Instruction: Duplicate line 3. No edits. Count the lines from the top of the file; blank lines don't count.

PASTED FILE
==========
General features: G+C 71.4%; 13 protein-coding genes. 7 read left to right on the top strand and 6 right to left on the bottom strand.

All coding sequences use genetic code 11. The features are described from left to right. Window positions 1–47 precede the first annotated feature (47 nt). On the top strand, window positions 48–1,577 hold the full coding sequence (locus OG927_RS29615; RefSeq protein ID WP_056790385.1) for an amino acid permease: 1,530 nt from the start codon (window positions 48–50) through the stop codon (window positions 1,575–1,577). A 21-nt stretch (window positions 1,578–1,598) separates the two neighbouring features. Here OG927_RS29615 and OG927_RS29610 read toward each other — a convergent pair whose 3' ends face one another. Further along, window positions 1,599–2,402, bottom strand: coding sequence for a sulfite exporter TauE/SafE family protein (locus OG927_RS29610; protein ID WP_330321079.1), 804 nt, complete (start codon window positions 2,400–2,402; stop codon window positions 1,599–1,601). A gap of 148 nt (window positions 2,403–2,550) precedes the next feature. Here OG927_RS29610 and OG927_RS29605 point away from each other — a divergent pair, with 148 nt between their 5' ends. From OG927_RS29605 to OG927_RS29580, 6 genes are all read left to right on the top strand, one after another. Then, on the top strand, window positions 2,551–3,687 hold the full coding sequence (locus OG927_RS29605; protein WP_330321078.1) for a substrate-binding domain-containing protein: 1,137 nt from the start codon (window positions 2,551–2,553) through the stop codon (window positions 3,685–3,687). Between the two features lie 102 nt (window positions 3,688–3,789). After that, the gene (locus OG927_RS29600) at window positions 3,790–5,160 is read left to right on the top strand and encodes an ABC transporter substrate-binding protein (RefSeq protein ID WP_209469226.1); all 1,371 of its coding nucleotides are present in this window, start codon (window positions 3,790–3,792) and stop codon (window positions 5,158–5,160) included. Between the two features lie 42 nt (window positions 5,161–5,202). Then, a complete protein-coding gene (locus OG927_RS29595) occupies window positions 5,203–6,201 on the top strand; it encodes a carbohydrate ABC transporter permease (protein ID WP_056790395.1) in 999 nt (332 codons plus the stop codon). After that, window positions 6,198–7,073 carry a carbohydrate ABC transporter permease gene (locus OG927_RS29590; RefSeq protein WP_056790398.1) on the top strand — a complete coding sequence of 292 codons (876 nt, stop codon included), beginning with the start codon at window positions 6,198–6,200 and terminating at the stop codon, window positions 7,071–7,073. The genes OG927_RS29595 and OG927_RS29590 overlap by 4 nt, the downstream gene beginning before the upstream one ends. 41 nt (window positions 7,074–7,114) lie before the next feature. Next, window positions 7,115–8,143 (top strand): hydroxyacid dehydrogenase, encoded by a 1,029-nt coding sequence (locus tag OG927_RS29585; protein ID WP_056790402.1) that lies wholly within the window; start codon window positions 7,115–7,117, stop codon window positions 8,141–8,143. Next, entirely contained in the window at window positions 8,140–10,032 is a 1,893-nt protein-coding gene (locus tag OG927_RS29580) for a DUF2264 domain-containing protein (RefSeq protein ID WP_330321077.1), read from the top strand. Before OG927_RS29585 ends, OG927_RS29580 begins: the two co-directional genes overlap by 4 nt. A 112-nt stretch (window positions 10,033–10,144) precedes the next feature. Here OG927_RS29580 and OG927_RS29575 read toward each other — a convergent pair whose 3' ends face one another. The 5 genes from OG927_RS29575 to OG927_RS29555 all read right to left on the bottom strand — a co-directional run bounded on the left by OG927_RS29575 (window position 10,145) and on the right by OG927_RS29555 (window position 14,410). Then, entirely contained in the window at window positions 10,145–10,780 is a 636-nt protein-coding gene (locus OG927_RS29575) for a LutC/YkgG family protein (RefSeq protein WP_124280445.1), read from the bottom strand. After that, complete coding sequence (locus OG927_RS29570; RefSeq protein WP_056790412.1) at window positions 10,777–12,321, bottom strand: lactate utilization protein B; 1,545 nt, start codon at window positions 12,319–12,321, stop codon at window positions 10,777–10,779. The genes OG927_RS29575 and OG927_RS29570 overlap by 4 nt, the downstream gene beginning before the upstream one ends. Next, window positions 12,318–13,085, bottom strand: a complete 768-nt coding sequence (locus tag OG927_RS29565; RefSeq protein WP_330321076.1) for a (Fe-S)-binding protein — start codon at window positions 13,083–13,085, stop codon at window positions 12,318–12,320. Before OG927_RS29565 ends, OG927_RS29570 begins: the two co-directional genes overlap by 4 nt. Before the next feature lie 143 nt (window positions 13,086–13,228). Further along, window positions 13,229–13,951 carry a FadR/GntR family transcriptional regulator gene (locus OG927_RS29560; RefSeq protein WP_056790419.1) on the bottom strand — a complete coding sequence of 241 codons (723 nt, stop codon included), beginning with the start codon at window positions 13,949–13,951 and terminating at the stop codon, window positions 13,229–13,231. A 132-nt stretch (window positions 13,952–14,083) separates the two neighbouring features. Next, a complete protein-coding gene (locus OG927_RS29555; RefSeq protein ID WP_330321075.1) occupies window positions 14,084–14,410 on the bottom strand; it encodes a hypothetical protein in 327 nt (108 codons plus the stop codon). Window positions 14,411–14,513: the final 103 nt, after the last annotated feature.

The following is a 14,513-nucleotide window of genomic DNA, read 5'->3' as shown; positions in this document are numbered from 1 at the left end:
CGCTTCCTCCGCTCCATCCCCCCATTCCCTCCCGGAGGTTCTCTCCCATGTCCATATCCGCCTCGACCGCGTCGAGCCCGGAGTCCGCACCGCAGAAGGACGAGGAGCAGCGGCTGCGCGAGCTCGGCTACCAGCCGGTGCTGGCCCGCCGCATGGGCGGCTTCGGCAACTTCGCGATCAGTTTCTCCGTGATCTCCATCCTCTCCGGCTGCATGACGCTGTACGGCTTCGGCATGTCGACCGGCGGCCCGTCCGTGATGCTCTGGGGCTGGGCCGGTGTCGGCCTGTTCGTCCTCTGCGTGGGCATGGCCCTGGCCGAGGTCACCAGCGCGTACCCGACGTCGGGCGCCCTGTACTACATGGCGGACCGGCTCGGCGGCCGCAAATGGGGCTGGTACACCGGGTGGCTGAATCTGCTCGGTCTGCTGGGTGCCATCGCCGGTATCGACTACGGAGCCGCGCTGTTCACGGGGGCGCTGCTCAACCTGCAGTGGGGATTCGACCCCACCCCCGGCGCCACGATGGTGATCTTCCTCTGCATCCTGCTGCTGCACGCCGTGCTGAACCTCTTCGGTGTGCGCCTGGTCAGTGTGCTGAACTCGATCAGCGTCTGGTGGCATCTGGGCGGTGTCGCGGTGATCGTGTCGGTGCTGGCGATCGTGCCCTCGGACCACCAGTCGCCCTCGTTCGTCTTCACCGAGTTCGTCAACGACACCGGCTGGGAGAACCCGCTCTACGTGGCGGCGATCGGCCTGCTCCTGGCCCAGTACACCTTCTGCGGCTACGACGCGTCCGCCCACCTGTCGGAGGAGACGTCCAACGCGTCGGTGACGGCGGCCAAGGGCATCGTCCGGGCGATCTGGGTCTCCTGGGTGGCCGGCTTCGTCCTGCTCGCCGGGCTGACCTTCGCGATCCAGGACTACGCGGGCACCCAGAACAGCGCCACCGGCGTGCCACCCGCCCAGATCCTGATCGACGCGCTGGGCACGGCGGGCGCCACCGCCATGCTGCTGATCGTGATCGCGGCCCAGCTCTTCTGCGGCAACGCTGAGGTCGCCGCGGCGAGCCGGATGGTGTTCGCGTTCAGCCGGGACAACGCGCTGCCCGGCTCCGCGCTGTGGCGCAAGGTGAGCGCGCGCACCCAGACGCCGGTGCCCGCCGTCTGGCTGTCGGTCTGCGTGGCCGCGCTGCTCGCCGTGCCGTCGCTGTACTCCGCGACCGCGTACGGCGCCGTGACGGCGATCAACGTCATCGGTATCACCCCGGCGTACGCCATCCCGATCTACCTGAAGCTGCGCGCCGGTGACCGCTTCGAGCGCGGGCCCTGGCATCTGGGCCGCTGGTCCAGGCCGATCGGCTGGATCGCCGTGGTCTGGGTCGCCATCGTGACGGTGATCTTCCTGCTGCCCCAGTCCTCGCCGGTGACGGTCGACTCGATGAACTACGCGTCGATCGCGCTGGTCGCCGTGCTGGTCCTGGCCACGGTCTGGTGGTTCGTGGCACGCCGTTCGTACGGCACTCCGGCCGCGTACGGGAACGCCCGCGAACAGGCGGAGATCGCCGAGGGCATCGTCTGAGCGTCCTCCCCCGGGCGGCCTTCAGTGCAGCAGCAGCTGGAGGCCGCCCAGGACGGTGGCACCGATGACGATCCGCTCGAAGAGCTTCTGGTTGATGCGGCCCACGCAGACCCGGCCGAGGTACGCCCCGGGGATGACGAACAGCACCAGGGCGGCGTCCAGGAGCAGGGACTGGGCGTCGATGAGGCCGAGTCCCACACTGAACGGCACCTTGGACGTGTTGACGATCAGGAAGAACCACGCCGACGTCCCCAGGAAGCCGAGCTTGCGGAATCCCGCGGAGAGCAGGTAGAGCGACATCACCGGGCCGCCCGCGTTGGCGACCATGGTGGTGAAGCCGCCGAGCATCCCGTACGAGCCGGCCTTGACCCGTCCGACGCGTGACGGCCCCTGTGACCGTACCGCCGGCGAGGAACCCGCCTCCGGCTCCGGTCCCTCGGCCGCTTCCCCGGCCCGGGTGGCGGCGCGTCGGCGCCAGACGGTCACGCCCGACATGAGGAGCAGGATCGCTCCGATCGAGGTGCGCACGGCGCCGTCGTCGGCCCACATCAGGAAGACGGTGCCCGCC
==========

The following is a 14,513-nucleotide window of genomic DNA, read 5'->3' as shown; positions in this document are numbered from 1 at the left end: